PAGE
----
Here’s the other side of the coin: process. Process is qualitative. Maybe not as easy to measure as a loaded barbell and reps, but, I tell you what, if you’re process-oriented, you know it when you see it, and it shows beautifully on social media. Process means getting on the gains train, but I’m not talking the kind of (magic) bullet train that everyone is waiting for. I’m talking a long freighter that grinds its way across the shifting landscapes of a lifetime, passing now after now, slow and steady, delivering the gains you need without ever stopping. Process is code for long-term athletic development.
A process orientation yields outcomes worth celebrating; the same cannot be said about the obverse.
Again, maybe the video showed the very first instance of knee collapse during that session, but I’m willing to bet that those knees started caving several sets prior, and any opportunity to explain away the noise as a possibly beneficial valgus twitch was lost in the magnifying degradation. I’m also willing to bet that of the thousands of reps that Brooke has performed, a significant number of them evidenced varying degrees of problematic knee valgus. At some point that rickety structure won’t support the increasing loads that an outcome orientation craves, and at some point that rickety structure could break.
“Hey, nitwit, we should expect some form degradation at the margin of our capacity.”
I’ve heard this a lot, and generally accept the idea, but before we can have a discussion, you need to define “some.” Brooke’s knees almost touch on the second rep, and, with what looks like complete abandon, she chucks her head back to climb out of the hole on both reps, meaning her spine is moving under significant load. That’s not what I consider “some” degradation.
“The body has a way of defaulting to its strongest positions when necessary.”
I’ve also heard versions of this oddity on different occasions. The body just knows. Even if we don’t. Stop for a moment and think about that: there’s your body and then there’s—what? You? What the fuck does that even mean? I suppose it’s an appealing thought, with some vague religious connotation… don’t worry, your body has a plan for you. Your body is a sort of autonomous agent with “your” best interests at heart. But something tells me that your body doesn’t really know how to squat correctly without “you.”
One of the things I like about physical literacy is that it rejects the concept of mind-body duality; the latter makes it possible for someone to accept the idea that your body could possibly understand the safest and strongest way to move independent of “your” input. I once met an athlete, younger than Brooke. This lady is a hard-charging, fire-breathing CrossFitter. Brand X Method™ trainers had an all-too-brief opportunity to watch her train for an upcoming competition. In that single session we saw that this young athlete habitually overextend her spine. Because we never once thought her body knew better than she did about spine safety, we cued her on bracing and maintaining a safe neutral spine, but that’s a stubborn motor pattern to correct. You can’t fix it in one session. At Brand X, we spend months correcting anterior hip tilts with our clients, and we’re only successful when the client is consistent and does the hard work.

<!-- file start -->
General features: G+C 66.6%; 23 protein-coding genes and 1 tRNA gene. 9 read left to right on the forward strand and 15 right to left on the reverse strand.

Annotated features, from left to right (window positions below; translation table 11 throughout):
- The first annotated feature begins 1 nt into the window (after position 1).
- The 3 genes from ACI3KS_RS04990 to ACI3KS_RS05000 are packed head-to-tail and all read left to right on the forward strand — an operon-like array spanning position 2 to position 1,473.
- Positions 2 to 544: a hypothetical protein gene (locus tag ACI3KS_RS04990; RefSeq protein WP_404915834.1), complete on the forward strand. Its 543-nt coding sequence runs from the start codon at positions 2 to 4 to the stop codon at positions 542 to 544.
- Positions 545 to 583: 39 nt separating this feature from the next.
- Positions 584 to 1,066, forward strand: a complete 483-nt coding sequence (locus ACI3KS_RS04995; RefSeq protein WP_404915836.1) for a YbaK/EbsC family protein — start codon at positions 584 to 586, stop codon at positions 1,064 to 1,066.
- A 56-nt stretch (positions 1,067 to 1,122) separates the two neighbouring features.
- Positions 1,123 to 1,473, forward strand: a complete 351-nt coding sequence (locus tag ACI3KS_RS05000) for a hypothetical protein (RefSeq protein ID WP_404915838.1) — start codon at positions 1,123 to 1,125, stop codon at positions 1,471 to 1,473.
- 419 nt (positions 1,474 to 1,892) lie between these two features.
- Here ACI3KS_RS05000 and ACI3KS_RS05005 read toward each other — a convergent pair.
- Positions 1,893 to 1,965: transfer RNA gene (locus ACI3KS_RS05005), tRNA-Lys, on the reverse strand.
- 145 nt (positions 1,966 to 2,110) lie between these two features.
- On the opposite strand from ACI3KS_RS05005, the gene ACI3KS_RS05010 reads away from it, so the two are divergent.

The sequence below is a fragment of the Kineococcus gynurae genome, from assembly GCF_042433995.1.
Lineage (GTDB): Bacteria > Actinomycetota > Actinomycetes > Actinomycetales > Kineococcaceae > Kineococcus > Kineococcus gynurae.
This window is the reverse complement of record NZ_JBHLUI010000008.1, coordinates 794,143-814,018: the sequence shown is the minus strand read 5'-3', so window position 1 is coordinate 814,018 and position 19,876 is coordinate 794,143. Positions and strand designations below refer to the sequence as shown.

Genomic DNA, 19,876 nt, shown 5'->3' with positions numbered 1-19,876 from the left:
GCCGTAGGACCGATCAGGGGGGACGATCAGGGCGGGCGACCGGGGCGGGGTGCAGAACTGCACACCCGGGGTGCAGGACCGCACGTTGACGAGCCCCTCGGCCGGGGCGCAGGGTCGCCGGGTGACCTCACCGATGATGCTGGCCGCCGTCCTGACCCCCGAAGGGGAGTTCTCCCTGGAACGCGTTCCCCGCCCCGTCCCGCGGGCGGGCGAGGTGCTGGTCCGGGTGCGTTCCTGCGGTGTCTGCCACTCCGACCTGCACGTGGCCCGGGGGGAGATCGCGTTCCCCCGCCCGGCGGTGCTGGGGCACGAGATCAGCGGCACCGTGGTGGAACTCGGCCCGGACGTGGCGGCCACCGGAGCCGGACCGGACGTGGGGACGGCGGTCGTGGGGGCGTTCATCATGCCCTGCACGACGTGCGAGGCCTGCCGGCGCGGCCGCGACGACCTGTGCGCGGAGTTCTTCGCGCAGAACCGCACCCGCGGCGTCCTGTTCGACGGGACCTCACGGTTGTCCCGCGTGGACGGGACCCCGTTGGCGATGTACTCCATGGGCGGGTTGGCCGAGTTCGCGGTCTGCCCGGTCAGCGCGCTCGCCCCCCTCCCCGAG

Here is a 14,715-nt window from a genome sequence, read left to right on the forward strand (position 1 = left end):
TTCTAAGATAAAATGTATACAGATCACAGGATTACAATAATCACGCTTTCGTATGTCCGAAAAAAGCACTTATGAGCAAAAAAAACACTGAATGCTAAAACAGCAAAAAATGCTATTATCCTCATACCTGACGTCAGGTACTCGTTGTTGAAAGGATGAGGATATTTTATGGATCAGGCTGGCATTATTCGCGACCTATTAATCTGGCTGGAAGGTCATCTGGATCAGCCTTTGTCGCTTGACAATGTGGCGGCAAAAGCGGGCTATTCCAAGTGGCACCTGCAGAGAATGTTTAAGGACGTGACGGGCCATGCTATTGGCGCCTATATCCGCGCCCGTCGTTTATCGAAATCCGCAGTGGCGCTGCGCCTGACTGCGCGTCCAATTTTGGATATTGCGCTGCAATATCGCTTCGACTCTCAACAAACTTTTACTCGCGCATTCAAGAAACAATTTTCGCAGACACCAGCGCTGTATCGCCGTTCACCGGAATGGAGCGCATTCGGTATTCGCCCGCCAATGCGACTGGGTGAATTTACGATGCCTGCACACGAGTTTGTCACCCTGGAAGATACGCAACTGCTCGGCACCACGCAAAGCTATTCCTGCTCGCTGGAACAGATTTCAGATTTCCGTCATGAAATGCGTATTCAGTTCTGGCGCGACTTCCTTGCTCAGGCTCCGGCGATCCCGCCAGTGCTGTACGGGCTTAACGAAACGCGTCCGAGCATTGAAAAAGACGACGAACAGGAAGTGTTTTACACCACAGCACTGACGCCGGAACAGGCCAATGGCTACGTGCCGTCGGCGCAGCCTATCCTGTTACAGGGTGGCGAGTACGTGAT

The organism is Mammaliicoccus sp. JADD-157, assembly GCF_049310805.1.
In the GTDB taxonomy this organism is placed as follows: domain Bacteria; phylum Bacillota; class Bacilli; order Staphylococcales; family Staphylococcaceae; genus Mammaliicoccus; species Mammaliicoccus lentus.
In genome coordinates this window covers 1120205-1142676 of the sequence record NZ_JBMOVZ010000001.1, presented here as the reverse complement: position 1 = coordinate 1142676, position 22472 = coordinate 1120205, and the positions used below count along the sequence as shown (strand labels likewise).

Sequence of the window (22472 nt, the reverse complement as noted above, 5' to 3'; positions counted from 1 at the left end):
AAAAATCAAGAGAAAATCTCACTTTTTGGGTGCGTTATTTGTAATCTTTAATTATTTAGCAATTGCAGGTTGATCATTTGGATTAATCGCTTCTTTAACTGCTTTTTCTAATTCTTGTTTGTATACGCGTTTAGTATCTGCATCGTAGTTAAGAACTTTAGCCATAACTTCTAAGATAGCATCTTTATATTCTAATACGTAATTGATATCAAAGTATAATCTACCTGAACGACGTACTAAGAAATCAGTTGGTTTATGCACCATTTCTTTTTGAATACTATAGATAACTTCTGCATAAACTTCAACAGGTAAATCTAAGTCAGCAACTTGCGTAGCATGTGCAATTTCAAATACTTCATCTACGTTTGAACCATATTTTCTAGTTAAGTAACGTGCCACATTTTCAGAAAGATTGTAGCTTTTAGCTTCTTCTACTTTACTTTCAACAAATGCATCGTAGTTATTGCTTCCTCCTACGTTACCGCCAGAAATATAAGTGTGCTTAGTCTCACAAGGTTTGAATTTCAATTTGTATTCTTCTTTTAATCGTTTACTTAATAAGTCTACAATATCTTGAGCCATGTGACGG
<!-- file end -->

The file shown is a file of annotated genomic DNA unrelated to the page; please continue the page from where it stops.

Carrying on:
When, less than a year later, we learned that she’s down with a bilateral pars fracture of the L5, which is typically considered an overuse injury, I immediately recalled her tendency and speculated that, given her commitment to competitive CrossFit, that she had overtrained with questionable mechanics.
The substance of the now she chased back then was the competition, the battle for every rep and every second, the thrill of trying to win. I suspect that many nows between then and this point were fogged with increasing back pain, decreasing training effect, and anxiety. From this point on, as she works on rehab and regain, she could face a slew of nows marked possibly by, among other things, uncertainty and regret. The elevation of outcome over process is particularly troubling to think about when you consider the origins of “competitive fitness.”
You Are What You Tweet
McCarty is a positive voice for the CrossFit community. It’s commendable and I hope he continues doing this even though I think that he, for all of his incisive observations and good intentions, wastes a lot of valuable energy trying to reason with remote keyboard drones. All ya gotta do is look at “reality” television, your Facebook feed, and the 2016 presidential campaign to see that a lot of people aren’t all that committed to rationality and kindness and are easily enchanted by the kind of pied piping McCarty sees the Inc. getting up to. (I’m sometimes struck by a creepy feeling that we’re stumbling about in a new festering dark age, one that is paradoxically kept septic by the very tools that are supposed to encourage enlightenment.) Voices like McCarty and others can be like beacons in the midst of that fearful, ignorant murk, but I think the positivity has to run deeper than putting oneself in the unenviable position as an arbiter of digital culture. If you’re looking to protect an athlete like Brooke from the slings and arrows of outrageous Internet dickheadedness, you have to halt the professionalization we’re seeing as a result of the increasingly widespread perception that CrossFit = the Sport of Fitness.
Getting a young, capable athlete such as Brooke Wells to the next Games should be only part of a coach’s goal. Another part should be getting that same competitor to the Games as a masters athlete. But maybe most important is getting that athlete to the end of her life still able to squat, maybe not under 345 pounds of real-deal-kicking iron but at least on and off a toilet. If that ain’t the goal, then whaddya actually mean by “fitness”?
Courtesy of Functional Movement (https://www.facebook.com/functionalmovement/?fref=photo)
* McCarty leads in with the statement about conflicting evidence regarding the hazard of knee valgus response. I’m not sure but I think his observation is limited to the appropriateness of knee valgus “twitch” or moment for Olympic weightlifting. I think this can be a bit misleading. As I’ve stated elsewhere that there are many published papers associating knee valgus to knee injury (I’m too lazy to put together a bibliography here—but I will if you message me and request it). If anybody knows of a research paper expressly dismissing knee valgus as a risk factor for ACL and similar knee injuries, I’m genuinely interested in seeing that.